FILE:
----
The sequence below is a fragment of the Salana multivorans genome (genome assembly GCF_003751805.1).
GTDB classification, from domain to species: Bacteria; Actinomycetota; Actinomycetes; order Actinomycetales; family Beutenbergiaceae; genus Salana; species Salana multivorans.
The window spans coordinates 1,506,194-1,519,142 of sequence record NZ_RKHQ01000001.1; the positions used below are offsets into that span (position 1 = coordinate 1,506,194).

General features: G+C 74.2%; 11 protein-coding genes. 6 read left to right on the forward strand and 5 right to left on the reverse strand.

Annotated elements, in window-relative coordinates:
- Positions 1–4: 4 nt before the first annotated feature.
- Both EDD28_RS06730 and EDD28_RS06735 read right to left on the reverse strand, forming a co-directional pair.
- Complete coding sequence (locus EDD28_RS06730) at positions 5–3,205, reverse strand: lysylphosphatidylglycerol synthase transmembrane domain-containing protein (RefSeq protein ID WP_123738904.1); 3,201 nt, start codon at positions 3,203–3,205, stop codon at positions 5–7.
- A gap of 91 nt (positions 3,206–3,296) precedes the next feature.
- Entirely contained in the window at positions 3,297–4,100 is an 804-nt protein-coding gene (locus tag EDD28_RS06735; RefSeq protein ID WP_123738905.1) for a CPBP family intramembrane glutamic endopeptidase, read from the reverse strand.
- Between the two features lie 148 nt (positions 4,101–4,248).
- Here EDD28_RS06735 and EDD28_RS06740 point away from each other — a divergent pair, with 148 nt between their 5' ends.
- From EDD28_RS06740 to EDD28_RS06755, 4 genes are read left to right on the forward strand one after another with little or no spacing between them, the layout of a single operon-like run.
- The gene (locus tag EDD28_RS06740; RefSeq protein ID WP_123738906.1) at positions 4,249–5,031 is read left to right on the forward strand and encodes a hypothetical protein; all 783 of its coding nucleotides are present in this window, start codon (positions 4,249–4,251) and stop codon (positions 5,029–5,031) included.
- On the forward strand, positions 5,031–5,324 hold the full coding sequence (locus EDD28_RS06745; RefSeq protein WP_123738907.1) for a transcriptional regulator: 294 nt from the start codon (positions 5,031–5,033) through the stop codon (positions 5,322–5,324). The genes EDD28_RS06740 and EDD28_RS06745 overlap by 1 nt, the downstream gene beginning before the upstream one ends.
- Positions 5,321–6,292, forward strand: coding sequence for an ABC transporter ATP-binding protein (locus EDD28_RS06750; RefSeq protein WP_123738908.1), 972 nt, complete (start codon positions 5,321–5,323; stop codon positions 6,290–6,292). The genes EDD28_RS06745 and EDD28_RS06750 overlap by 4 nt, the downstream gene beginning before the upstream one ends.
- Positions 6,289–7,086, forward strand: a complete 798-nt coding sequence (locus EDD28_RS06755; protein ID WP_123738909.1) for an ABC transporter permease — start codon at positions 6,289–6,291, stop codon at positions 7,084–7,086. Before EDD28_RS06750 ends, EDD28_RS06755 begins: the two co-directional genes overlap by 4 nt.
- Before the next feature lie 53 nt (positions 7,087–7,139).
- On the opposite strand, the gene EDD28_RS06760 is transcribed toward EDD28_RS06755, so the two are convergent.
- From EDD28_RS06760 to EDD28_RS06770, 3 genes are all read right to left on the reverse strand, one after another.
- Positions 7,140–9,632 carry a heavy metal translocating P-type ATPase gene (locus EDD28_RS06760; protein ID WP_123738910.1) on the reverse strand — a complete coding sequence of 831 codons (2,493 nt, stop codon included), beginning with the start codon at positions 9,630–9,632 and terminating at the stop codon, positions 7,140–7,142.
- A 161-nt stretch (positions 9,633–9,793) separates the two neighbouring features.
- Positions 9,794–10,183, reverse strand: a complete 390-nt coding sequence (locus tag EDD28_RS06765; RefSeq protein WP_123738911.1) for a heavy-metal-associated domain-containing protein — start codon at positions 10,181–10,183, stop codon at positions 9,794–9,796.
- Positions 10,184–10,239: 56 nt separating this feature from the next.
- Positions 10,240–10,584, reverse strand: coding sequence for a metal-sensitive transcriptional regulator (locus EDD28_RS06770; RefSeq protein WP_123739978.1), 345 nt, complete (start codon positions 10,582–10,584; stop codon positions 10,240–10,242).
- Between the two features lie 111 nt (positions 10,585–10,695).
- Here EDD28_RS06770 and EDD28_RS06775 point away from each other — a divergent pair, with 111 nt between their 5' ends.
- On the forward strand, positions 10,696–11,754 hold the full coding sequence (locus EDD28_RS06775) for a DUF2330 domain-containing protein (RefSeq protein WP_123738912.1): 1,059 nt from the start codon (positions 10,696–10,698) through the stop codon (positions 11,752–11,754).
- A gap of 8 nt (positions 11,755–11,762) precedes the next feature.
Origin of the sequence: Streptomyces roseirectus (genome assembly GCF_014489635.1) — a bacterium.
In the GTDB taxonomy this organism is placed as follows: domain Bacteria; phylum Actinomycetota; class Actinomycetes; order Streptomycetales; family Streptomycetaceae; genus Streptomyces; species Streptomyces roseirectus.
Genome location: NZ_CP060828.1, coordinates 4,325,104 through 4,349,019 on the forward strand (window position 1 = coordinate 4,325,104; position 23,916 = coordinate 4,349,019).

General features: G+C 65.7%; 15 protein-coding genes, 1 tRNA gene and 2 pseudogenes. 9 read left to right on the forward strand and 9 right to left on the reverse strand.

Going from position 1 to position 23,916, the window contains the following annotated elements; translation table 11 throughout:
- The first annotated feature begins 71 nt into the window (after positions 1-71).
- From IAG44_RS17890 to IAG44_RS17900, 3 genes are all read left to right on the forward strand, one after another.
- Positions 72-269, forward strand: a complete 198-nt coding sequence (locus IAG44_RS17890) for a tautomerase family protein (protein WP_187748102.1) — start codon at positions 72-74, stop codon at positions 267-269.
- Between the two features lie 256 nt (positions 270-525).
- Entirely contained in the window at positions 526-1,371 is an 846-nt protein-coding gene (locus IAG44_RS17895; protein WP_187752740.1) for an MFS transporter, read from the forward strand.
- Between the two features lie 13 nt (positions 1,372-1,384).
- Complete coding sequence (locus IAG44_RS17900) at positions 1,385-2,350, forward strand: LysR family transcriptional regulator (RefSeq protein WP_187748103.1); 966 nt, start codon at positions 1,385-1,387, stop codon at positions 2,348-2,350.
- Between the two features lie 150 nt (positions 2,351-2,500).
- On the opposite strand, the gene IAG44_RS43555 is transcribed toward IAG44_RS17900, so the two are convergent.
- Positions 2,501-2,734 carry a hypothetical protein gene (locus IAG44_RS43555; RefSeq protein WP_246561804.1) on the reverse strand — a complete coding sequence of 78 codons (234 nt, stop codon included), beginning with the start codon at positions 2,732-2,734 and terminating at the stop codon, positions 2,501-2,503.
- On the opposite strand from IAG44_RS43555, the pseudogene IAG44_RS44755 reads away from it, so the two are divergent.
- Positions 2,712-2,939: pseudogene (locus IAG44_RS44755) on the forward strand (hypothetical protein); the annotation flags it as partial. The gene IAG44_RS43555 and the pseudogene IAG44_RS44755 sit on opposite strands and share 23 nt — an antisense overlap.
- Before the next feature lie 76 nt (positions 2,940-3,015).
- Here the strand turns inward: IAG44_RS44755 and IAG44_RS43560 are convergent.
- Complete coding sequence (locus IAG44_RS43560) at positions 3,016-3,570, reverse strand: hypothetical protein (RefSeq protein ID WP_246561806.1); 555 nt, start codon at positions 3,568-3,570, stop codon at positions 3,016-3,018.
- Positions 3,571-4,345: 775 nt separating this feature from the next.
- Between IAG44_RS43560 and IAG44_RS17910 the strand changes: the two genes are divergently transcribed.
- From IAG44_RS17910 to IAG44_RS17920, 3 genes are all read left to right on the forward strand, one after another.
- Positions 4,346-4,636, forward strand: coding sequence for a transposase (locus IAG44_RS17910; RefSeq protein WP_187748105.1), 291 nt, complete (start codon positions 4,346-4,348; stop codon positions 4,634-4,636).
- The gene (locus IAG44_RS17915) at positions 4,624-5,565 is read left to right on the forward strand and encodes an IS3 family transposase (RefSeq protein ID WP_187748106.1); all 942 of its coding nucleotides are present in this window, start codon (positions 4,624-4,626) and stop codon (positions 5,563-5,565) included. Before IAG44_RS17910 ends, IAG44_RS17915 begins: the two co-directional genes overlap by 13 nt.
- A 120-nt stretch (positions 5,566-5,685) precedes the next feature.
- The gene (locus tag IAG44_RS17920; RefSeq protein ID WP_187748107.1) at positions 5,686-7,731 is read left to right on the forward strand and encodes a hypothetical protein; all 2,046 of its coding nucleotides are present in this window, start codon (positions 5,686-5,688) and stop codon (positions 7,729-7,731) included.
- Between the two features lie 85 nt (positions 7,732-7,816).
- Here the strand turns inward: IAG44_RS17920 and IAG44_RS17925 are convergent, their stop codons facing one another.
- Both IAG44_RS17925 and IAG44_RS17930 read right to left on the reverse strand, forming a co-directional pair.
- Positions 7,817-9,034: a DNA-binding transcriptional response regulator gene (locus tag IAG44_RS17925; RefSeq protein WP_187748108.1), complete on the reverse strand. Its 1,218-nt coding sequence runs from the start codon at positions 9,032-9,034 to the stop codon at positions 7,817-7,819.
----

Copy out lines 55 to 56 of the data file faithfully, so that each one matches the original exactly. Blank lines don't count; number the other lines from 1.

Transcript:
- A 120-nt stretch (positions 5,566-5,685) precedes the next feature.
- The gene (locus tag IAG44_RS17920; RefSeq protein ID WP_187748107.1) at positions 5,686-7,731 is read left to right on the forward strand and encodes a hypothetical protein; all 2,046 of its coding nucleotides are present in this window, start codon (positions 5,686-5,688) and stop codon (positions 7,729-7,731) included.